Bungoma Catholic Diocese Split Over Bishop as Busia, Bungoma Counties Wrangle

Bishop King’oo (left) of Machakos Diocese. He has been serving in Bungoma Diocese for the last 19 years and was appointed by Pope Francis on June 23. PHOTO/FILE
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The Catholic Diocese of Bungoma is split in the middle over the appointment of a new Bishop following the transfer of Bishop Norman King’oo Wambua.

Kakamega Diocese Bishop Joseph Obanyi has been acting as the Bishop pending the appointment of a Bishop for Bungoma.

Bungoma Diocese is combined of Busia and Bungoma counties, and comprises of 38 parishes spread across the two counties with Bungoma having 21 while Busia has 17.

Sources at the church allege that the priests from Busia have ganged up to support two of their own to take over as Bishop, with Vicar General Fr. John Ogola on the spot for orchestrating the divisions. Father Ogola hails from Busia County.

The two Busia County camps further divided along the Iteso and Luhya communities fronting different candidates for the position of Bishop with the Iteso priests supporting Fr. Danstan Peter Epalat while the Luhya priests are behind father Chris Nakhungu Barasa.

The camp of father Epalat has the support of Retired Bishop Phillip Sulumet while the camp of father Chris Nakhungu is being fronted by Retired Bishop Emmanuel Okombo.

Father Epalat’s camp is said to have held a meeting in Tororo on Monday 24/02/2020 where they agreed to begin collecting money from parishes they head for his upcoming ordination as Bishop. Already vestments have been purchased and mock ordinations held at the priest’s parish in Amukura.

The Vicar General Fr. John Ogola is said to be have been behind the mock ordinations. He was quoted saying that he is happy with either of the two clinching the position since they are both from Busia. affirming that he will do anything to remain the Vicar General.

The move is said to have angered faithfuls from Bungoma, who have vowed they will not accept to be marginalized any further, adding that Bungoma Diocese should be split into Busia and Bungoma. In the meantime, they want a Bishop appointed from outside the Diocese.

The competition for power has exposed the rotten underbelly of the Diocese with discrimination in the posting of priests and leadership of the church.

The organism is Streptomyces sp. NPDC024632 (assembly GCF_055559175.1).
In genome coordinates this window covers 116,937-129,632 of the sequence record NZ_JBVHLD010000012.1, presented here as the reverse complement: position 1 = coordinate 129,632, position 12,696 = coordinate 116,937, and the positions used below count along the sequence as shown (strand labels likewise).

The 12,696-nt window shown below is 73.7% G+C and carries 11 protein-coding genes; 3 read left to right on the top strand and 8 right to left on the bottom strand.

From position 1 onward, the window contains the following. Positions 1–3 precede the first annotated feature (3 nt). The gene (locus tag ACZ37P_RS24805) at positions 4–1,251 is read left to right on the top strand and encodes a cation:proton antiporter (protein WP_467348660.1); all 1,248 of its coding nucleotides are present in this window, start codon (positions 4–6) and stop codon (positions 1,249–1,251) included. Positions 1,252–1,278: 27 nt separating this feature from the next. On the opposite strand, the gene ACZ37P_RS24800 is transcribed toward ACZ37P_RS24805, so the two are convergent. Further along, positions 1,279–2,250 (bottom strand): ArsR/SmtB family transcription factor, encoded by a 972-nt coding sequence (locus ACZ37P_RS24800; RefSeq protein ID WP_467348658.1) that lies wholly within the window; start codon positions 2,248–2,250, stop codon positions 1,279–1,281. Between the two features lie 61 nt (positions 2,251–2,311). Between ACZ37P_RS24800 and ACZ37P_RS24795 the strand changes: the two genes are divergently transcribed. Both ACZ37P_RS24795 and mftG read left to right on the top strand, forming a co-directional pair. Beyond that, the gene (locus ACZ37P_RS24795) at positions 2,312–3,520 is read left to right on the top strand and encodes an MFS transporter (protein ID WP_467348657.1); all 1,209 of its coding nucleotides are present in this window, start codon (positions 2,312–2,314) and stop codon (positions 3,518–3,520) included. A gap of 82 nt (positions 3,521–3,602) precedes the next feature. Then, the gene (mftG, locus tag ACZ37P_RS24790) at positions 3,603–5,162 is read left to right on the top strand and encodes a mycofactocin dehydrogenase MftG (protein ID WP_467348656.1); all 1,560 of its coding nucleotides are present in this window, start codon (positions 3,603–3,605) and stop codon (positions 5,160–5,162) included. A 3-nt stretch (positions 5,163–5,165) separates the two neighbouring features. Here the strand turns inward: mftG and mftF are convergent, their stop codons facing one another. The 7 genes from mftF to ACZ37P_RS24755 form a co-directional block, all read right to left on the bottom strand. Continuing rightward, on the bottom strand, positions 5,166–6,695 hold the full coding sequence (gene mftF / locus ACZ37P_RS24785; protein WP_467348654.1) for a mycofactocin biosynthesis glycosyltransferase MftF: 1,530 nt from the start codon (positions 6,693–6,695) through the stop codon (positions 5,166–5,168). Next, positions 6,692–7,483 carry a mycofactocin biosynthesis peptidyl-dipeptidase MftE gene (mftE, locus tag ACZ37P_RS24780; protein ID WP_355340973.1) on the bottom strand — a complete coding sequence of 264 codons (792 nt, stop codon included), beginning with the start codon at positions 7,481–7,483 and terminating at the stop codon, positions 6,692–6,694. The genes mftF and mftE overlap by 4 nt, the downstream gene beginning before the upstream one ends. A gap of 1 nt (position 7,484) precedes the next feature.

It has also been established that all the heads of departments within the Diocese are from Busia County. They include Fr. John Ogoala- Vicar General, Fr. Edward Odongo-Secretary, Fr. Faustine Wesonga-Education, Fr. Chris Nakhungu-Vocations Director, Fr. Peter Masiga-Commetator, and Fr. Francis Ekisa- P.M.C.

No priest from Bungoma holds any administrative position.

The heads of Deaneries are Fr. Chris Nakhungu ( Nangina Deanery), Fr. Maurice Langiri( Busia Deanery) and Fr. John Sulumeti (Misikhu Deanery). A Deanery is made up of 10 parishes.

The faithfuls from Bungoma are wondering how all departmental heads are from one County while the other County is marginalized.

Mzee Alfred Wekesa, a staunch Catholic member from Kibabii wonders how Bungoma County priests have been sidelined yet they have the highest number of parishes.

Other details that have emerged out reveal that out of 38 the parishes in Bungoma Diocese, 27 of them are headed by priests from Busia County. Priests from Bungoma County only head 11 parishes, something which hasraised many questions and leading to a public outcry.

The parishes headed by priests from Bungoma are Webuye, Cathedral, Cheptais, Kimatuni, Chakol, Bukembe, Butunyi, Samoya, Tongaren, Kabula, and Kimwanga.

Those headed by priests from Busia County are Ndalu, Naitiri, Kimilili,Kaptalelio, Kibuk, Chebukaka, Sikusi, Sirisia, Misikhu, Kibabaii, Kanduyi, Chelelemuk, Kocholia, Amukura, Kisoko, Buhuyi, Mundika, Busia, Lwanya, Nangina, Butula, Bulanda, Dahiro, Magombe, Sirimba, Port Victoria, and Myanga.

The priests in charge of Parishes in Bungoma who are from Busia County are accused of huge collections of money which they repatriate back to their home counties. Some have opened up businesses in their areas of jurisdiction to supplement their earnings.

The faithfuls are now accusing the priests of running down parishes in Bungoma County while building and expanding infrastructure in their home County of Busia.

It has also emerged that there is discrimination in the approval for priests who apply to go for further studies. Currently, there are 14 priests from Busia County who are undertaking further studies while only 3 priests from Bungoma County have been approved for further studies.

Those who complete the studies are poised for promotion to lead strategic departments and parishes from within the diocese.

“The training opportunities are skewed in favour of those from Busia because of those holding leadership positions led by the Vicar General. They are the ones who approve the requests,” said a priest who sought anonymity.

The Christians from Bungoma say they are tired of marginalization and will soon raise up in arms to force the Busia priests out.

On the other hand, retired Minster Phillip Masinde is quoted having demanded for the creation of Busia parish to end the split. He made the remarks at at Bulanda parish during its official opening on 15th February, 2020.

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Simiyu Wakajuaness

Simiyu Wakajuaness is the founder of this news site, a scriptwriter, actor and stage director with ardent passion in media and public relations in this digital world. Follow him on Twitter and Facebook.

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